It served as a history book for a population that was not literate and I found that to fascinating to consider. If you have time, go through it twice, so you can really grasp all the details.
The museum upstairs contains some items that may help put the story in perspective and it’s worth a trip up the stairs for that. All in all, we were in and out within the hour. (There were no photos allowed at the Tapisserie, so visit their site for an idea of what to expect)
The Bayeux Cathedral is the other big
draw in town – a huge, imposing building that absolutely dwarfs the entire town. It dates to 1077 and is magnificent. We snuck inside for a brief look and it is beautiful inside as well, with these huge medieval type doors. The tapestry used to be housed here and now returns once a year for a special display.
The best shops are near the Tapisserie. The shops on the main street are either t-shirt shops or the basic small town stores used
by residents. The Tapisserie gift shop was not exciting at all, which was rather disappointing since as you walk down the hall from the museum to the shop, some lovely items are displayed in cases, yet the shop only carries exact replicas of parts of the tapestry, placed on mugs or t-shirts.
There was one lovely shop next to the watermill, where they sell lace (Bayeux is known for its lace), as well as a large collection of
items with red poppies on them, which have meaning for remembrance of World War 1 and Veteran’s Day.
We enjoyed an excellent dinner at Le Pommier, a restaurant behind the Cathedral, recommended by our hotel. Since my husband and myself are gluten intolerant, dining out is always a challenge, but they were very accommodating here (and very fluent in English). The owner came over and told us what we could order. Our starters were: a salad with French ham, cheese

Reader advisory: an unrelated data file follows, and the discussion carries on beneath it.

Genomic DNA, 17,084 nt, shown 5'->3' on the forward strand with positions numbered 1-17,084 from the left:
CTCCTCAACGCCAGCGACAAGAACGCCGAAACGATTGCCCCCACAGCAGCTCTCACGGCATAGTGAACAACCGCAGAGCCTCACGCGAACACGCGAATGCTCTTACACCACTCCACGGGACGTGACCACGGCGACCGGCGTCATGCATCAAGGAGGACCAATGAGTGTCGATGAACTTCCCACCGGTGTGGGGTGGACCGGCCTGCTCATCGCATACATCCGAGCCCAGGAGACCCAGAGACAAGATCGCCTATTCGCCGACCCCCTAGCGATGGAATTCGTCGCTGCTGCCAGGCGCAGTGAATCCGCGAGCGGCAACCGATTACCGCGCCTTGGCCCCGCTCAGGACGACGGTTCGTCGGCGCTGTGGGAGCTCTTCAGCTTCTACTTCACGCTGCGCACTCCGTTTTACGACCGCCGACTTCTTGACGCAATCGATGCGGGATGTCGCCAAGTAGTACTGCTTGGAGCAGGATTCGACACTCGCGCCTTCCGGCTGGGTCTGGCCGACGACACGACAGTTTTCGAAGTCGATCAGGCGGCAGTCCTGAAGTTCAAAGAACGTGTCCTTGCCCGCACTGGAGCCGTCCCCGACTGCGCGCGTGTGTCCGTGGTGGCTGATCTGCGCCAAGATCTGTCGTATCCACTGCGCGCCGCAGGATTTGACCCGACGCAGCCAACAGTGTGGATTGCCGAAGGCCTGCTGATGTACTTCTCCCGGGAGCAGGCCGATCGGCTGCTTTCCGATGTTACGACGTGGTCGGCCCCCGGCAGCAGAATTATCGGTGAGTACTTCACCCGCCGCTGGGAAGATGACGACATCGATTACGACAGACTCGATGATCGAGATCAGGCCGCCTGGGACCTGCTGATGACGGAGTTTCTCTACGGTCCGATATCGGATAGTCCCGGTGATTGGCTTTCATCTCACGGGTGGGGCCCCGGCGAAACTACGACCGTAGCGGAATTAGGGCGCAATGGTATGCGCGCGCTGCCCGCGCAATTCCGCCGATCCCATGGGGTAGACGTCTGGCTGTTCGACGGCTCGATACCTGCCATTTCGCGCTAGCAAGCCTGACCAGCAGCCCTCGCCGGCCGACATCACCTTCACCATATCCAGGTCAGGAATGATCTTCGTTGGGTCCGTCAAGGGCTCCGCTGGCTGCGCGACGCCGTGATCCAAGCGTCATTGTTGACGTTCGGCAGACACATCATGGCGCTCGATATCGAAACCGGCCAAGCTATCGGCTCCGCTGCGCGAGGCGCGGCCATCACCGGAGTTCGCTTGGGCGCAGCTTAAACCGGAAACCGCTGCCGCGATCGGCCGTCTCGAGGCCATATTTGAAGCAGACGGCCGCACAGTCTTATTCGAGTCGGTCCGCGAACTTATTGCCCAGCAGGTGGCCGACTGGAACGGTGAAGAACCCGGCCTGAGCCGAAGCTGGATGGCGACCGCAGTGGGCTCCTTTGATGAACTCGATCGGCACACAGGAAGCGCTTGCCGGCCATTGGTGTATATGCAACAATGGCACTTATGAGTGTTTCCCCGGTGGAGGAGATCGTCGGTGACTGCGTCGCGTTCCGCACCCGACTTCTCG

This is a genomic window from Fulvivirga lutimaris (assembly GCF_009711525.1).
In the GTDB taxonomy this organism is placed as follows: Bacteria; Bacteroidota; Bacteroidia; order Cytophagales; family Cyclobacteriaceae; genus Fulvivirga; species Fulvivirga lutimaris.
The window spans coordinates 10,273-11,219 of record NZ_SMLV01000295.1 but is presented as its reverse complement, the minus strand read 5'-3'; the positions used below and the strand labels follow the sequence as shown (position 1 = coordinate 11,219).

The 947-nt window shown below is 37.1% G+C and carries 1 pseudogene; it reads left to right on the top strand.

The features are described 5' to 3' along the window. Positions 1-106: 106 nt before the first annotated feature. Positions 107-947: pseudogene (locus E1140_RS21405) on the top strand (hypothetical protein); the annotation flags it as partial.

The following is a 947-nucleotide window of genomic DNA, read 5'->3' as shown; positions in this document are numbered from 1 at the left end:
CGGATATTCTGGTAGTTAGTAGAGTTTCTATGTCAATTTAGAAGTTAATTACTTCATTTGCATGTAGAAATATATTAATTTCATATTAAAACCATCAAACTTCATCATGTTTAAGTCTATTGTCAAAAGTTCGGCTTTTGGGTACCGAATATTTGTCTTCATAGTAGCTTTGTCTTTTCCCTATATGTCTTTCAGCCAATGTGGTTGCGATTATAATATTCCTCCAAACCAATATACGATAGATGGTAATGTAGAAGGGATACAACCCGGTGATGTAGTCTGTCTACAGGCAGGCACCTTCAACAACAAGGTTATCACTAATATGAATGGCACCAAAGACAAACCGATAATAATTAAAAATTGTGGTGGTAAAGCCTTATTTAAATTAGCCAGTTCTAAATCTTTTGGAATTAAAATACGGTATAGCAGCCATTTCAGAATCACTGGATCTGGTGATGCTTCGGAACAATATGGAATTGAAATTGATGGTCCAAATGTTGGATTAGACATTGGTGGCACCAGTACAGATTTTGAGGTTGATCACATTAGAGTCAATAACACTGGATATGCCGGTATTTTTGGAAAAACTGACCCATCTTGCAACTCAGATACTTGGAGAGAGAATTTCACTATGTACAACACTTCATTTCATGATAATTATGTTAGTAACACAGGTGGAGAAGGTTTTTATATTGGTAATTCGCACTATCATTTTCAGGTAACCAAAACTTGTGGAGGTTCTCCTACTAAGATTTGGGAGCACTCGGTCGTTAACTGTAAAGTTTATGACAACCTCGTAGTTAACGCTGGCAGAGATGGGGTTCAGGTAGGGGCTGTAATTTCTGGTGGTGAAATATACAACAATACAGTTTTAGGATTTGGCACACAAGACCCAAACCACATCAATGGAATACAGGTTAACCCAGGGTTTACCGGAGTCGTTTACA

plate, snails, and a cheese fondue with ham. For entrees, we enjoyed salmon with pepper sauce, cod, pork and rib roast. We also had dessert, where we enjoyed Normandy apples – baked apple, apple pie, and banana pineapple chocolate skewers. Everything was of the highest quality.
I highly recommend a stop in Bayeux. It is within half an hour of the World War II beaches, so you can combine those into your
visit and use this as your staging area.
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We really loved Bayeux, too, and remember crossing that bridge. We had a private tour of the cathedral, which included the treasure room where they have a small wooden box that stored that huge tapestry between the times it was hung in the Cathedral. The material is so fine that it folded down to a box less than a yard long. I’m sorry that you missed my articles about the tapestry before you went. I thought of it as the world’s largest comic strip– or first graphic novel.